12:36 GMT11 April 2021
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    Earlier, after the airing of a Russian TV news report on possible locations in the continental United States which may be targeted by a Russian counterstrike in response to US nuclear aggression, the Kremlin clarified that Moscow never specified any actual sites.

    CBS Sacramento aired a report Tuesday night about a "disturbing map airing on Russian TV" showing the California city as a "target of a nuclear strike" by Russia's newest weapon, the submarine-deployed Zircon hypersonic missile.

    "The report says the missiles Russia is developing could take out McClellan Air Park in minutes," the CBS anchor warned, adding that local residents were concerned that their community may become subject to "a first strike in World War III."

    The report CBS referred to was a channel Russia-1 story picturing a list of what were said to be "just some" of the US military's "decision-making centres" which could be targeted by Zircons in the event of war. The list included Camp David, the Pentagon, Fort Ritchie, Jim Creek and McClellan Air Force base, with the latter erroneously listed as US Strategic Command (the headquarters is actually located at Offutt Air Force Base in Nebraska). McClellan ceased military operations in 1995, and has since been converted for civilian use.

    On Monday, Kremlin spokesman Dmitri Peskov commented on the Russia-1 report, pointing out that President Putin "never named any specific geographical locations" for targeting by Zircons, but adding that the Kremlin wasn't in the business of interfering in the editorial policy of state or private-owned media to correct their errors.

    Speaking to CBS, one Sacramento resident said that she was "kind of nervous now," saying the report was "crazy," adding that the base is "not even active" and she hoped the report wasn't true. "Should I move?" she asked.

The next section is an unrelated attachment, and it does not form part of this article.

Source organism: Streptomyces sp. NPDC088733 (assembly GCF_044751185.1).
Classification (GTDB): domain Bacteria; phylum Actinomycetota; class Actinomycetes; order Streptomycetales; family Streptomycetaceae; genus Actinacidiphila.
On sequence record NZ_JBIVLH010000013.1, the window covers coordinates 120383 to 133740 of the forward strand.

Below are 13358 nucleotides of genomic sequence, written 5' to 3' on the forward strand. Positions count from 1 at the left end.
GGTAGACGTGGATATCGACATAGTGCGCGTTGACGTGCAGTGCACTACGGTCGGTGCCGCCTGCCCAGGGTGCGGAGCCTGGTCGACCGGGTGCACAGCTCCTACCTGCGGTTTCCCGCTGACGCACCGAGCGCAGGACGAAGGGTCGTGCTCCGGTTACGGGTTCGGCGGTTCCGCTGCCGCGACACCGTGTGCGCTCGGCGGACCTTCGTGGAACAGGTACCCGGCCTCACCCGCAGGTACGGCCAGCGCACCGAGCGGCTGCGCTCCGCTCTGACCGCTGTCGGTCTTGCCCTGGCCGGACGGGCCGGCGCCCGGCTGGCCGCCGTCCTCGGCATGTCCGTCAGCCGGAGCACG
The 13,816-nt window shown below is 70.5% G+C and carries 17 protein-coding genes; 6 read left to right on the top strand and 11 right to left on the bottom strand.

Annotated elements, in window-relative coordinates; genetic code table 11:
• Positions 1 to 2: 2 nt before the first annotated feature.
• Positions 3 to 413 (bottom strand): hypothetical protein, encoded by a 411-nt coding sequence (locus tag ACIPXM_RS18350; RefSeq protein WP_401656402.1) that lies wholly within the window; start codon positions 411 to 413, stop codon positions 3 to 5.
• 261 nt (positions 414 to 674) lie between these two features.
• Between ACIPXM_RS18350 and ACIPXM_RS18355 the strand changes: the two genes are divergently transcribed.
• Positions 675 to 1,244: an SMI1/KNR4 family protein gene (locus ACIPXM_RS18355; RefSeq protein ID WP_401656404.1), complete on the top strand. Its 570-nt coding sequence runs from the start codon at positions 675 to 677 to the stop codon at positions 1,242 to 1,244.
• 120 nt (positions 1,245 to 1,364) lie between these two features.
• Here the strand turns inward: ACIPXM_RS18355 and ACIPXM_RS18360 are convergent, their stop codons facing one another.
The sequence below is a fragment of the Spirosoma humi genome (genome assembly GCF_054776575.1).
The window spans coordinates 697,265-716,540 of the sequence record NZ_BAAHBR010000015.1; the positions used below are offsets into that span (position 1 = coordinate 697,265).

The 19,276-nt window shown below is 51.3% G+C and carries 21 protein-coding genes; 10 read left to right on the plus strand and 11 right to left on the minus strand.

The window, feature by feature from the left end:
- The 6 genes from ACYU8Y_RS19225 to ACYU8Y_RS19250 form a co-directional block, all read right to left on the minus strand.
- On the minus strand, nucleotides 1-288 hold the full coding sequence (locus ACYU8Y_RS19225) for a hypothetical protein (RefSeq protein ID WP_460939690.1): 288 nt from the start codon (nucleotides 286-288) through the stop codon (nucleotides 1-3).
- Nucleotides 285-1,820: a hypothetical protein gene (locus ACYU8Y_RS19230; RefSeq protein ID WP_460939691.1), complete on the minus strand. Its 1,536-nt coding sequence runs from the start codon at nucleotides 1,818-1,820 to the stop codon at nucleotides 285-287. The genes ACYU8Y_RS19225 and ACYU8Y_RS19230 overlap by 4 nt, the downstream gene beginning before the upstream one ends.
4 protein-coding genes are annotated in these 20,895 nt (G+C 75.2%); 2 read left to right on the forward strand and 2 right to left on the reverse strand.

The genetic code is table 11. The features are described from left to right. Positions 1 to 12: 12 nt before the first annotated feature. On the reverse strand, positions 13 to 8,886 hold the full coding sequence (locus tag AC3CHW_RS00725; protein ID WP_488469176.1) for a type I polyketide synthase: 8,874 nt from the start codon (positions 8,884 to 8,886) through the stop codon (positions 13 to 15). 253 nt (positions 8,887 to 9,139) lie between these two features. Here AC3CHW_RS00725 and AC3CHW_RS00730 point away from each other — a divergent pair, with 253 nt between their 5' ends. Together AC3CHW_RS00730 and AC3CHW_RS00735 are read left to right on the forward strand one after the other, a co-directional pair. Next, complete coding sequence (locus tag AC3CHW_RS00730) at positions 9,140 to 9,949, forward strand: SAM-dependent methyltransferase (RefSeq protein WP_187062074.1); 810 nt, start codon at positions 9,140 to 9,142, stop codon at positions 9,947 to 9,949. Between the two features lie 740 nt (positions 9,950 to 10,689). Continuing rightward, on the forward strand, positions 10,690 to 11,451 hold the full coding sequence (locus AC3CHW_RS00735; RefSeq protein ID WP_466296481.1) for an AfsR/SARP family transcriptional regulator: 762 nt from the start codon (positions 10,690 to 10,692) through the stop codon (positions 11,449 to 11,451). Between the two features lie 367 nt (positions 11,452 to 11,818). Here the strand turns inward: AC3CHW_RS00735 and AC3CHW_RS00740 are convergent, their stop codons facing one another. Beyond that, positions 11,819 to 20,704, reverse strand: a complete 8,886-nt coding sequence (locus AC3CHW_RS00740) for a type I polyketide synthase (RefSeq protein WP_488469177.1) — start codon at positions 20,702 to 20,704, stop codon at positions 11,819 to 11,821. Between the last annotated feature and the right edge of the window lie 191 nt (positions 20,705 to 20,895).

Roxanne Yonn, former director of Sacramento's Aerospace Museum, said that while the base was busy during the Korea and Vietnam wars, its strategic value today is "around zero."

    "You don't need to have so many bases, so many places to do things, because it's more instantaneous, technology's different," Yonn said.

    CBS wasn't the only local media to run a story on the alleged target list. The Sacramento Bee published a piece dubbed "Is Sacramento in Russia's nuclear crosshairs? Putin named this airport as a nuke target," erroneously suggesting that the Russian government was somehow involved in the publication of the map used in the Russia-1 report.

    Screengrab of the Sacramento Bee story.
    The Sacramento Bee / Screenshot
    Screengrab of the Sacramento Bee story.

    Last week, Putin warned that Moscow would be "forced" to respond in kind if the US deployed new medium- and short-range nuclear missiles in Europe, adding that he hoped the situation would not escalate to a crisis like the October 1962 Cuban Missile Crisis.

    Nuclear tensions between Moscow and Washington escalated late last year, after President Trump announced that the US would withdraw from the Intermediate-Range Nuclear Forces (INF) Treaty, a key arms control agreement signed at the end of the Cold War which banned Russia and the US from developing and fielding ground-based missiles in the 500-5,500 km range.


    Kremlin on Reports About Zircon: Russia Doesn't Interfere in TV Editorial Policy
    Russian Media Lists Possible US Targets for 'Zircon' Missiles in Case of Attack
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